In case you were wondering, Morningstar posted the highest Big 12 single-game plus-minus ranking for KU this season, registering a +30 in the Jayhawks' home victory over Texas Tech. Reed and Robinson tied for the lowest Big 12 single-game plus-minus ranking this year, as Reed posted a -12 in 10 minutes at Kansas State, while Robinson recorded a -12 in eight minutes at Nebraska.


ParisHawk 12 years, 2 months ago

It would be interesting, but a lot of work, to do this for groups and not just individuals. For example, which 5-player lineup has done the best during conference play?

Maybe Sherron is below average because he is playing a lot of minutes and has to hold the fort while Marcus and / or Cole are sitting?

Another question : what is Sherron's plus/minus in crunch time?

These stats certainly seem to confirm Coach Self's view on Taylor : of our rotation players, he is the one who most needs to improve right now, especially since Xavier and Markieff are already trending up.

Matt Friedeman 12 years, 2 months ago

Fascinating stuff, really. If it is important to know, however, someone ought to have a computer at every game logging the data in and having it spit out best combinations and those in certain situations (something that can't be that hard to do with the right program). That would take the serious follower to the next level of fanaticism and would add sophistication to coaching decisions. I wonder if somewhere it is not already being done...

AsherFusco 12 years, 2 months ago


I haven't seen +/- by player combination or clutch-specific stats for college basketball. However, keeps track of +/- rating for 5-man units and player-by-player clutch stats for the NBA. It's possible, but man would that be a lot of work to keep track of. I wouldn't be surprised if some teams use this sort of analysis in scouting their own players and substitution patterns. Advanced statistics — or APBRmetrics — have made substantial in-roads in the way front office decisions are made at the pro level, so its only natural college coaching staffs might be using some of this newly-available knowledge in similar ways.

docileboy 12 years, 2 months ago

Very interesting. No brag just fact, the three I thought would be at the top, were in the top four.

klineisanazi 12 years, 2 months ago

Jeez, njjayhawk, all those qualifiers were included in the article. No statistic is the end-all be-all. It is just one measurement. Ease up a bit. And I don't think it is "insignificant". Seems to confirm what most everyone has already observed. When Marcus is on the bench, the KU offense gets stale fast. Right now he and Cole are the MVPs of this team.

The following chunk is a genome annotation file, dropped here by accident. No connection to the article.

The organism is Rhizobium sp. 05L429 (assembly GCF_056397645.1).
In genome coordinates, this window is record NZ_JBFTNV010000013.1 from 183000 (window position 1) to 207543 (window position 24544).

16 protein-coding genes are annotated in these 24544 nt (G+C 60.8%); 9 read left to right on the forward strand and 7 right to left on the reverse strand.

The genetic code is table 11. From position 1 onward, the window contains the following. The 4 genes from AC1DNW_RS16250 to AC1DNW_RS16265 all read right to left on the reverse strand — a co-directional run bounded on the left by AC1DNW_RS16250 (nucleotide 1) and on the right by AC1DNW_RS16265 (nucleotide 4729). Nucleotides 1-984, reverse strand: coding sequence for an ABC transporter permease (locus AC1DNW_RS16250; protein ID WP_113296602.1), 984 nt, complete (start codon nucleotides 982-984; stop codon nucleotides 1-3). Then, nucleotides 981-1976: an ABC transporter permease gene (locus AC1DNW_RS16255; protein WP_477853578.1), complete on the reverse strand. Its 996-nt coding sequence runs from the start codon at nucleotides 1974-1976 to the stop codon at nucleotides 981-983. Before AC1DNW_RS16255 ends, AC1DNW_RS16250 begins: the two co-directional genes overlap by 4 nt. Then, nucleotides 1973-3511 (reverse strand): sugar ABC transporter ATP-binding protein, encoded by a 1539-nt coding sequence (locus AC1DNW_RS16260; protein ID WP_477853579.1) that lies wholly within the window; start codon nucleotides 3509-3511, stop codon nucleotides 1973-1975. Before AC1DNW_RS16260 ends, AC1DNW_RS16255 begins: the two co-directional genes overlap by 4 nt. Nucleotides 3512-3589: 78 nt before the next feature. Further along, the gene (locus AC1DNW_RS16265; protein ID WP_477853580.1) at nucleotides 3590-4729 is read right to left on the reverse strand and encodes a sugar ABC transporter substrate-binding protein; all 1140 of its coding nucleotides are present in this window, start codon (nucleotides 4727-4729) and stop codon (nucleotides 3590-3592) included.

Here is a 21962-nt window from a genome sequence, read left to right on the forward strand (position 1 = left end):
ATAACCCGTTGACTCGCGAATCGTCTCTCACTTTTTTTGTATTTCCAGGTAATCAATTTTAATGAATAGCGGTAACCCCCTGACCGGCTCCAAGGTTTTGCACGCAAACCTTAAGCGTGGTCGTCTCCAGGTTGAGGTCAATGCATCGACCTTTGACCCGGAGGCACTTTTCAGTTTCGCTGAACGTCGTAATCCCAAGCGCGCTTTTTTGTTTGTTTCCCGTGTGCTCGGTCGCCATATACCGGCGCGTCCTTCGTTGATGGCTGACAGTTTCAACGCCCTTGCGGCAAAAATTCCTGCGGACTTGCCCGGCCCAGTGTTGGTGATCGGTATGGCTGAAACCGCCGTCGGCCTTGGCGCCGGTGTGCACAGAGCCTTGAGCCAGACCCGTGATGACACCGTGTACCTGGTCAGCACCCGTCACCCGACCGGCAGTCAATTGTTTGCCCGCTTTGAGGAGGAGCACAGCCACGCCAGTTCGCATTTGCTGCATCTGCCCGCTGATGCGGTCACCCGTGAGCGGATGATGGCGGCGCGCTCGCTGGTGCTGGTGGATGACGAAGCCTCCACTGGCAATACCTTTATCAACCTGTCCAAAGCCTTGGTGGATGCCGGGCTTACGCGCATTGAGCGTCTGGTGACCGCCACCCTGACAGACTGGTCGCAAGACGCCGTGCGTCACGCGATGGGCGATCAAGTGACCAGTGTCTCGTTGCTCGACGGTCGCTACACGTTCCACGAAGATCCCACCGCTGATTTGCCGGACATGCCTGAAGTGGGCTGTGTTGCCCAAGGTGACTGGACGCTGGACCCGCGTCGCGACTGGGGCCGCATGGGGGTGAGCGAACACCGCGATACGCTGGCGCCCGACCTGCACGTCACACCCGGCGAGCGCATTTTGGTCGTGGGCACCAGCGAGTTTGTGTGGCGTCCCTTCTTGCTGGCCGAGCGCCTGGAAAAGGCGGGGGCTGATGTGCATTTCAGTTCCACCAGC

stravinsky 12 years, 2 months ago

njjay -- duh. Numbers only show half the story, but still, it's an important half. But as the game count increases, the +/- numbers are going to become more accurate in depicting a player's effect on team play.

This does shut me up a little bit. Brady frustrates the hell out of me to watch (whether it's free throw woes, getting blown by on a screen, getting trapped by a single man, dribbling the ball shoulder high and SOMEHOW still driving to the basket, etc) but his +/- numbers do show that the team really is better with him in the lineup.

Glad you compiled this, Jesse. I had been looking a week ago for somewhere that did aggregate +/- stats and they seemed to be nowhere to be found. Until now!

milehighhawk 12 years, 2 months ago

Very interesting stats for some of the guys for sure.

I think another reason Sherron's numbers are a bit lower is that he plays SO MANY minutes.

Bill Skeet 12 years, 2 months ago

This analysis would also be interesting for the RPI top 40 teams that KU has played. I'm not sure if things would be much different for most players, but I suspect Collins' numbers might rise a bit in those kinds of games.

Sparko 12 years, 2 months ago

The Tyshawn call was spot-on. HCBS knows the game. . .

kellyrojo78 12 years, 2 months ago

This kid dragonslyr knows what hes talking about. Way too many minutes for Sharron. He should be getting pulled when we are up by 20 with 10 minutes left because we have so many guys who can fill in well. SC needs to rest up. His fatigue is even leading to mental lapses. He is a great player. I thought Reed would be number 1. If you watch the games closely, when he is in KU tends to go on mini runs...Also, he almost never makes mistakes. Then again, he is not really an "impact player" so his role on the court is not as heavy as our biggest players. Either way, + - is an interesting and cool stat to look at. I wish it was posted for every game on KUsports

Drew Alan 12 years, 2 months ago

plus minus scores have been prevalent in Hockey for YEARS as a prime way to determine a players overall value in general defensive and offensive value. In hockey it is a LOT easier to track, which explains why its taking so long to trickle down to a higher scoring sport like basketball... Guys like Morningstar and Reed may not stuff the stat sheet, but they don't take bad shots, they run the offense to get the ball into someone with a good chance to score's hands, and they play sound, fundamental defense. Its not to say they aren't unshakeable, Brady was torched by Sloan against A&M, and K-State apparently went on at least one significant run with Reed in that game, but in general, those guys get the job done while they are in there.

I am in the club that thinks part of Sherron's poor +/- rating are at least in some part due to him playing a vast majority of minutes. And I think that is at least part of his value to the team, is that when our opponent goes on a run, Sherron is in there, battling to keep us afloat and try and stop that run. All that being said, Sherron has the lowest FG% of the 8 regular rotation players and is below average in +/-, and Brady has the next lowest FG% of the 8 regular rotation players, and is above average in +/-. Just food for thought.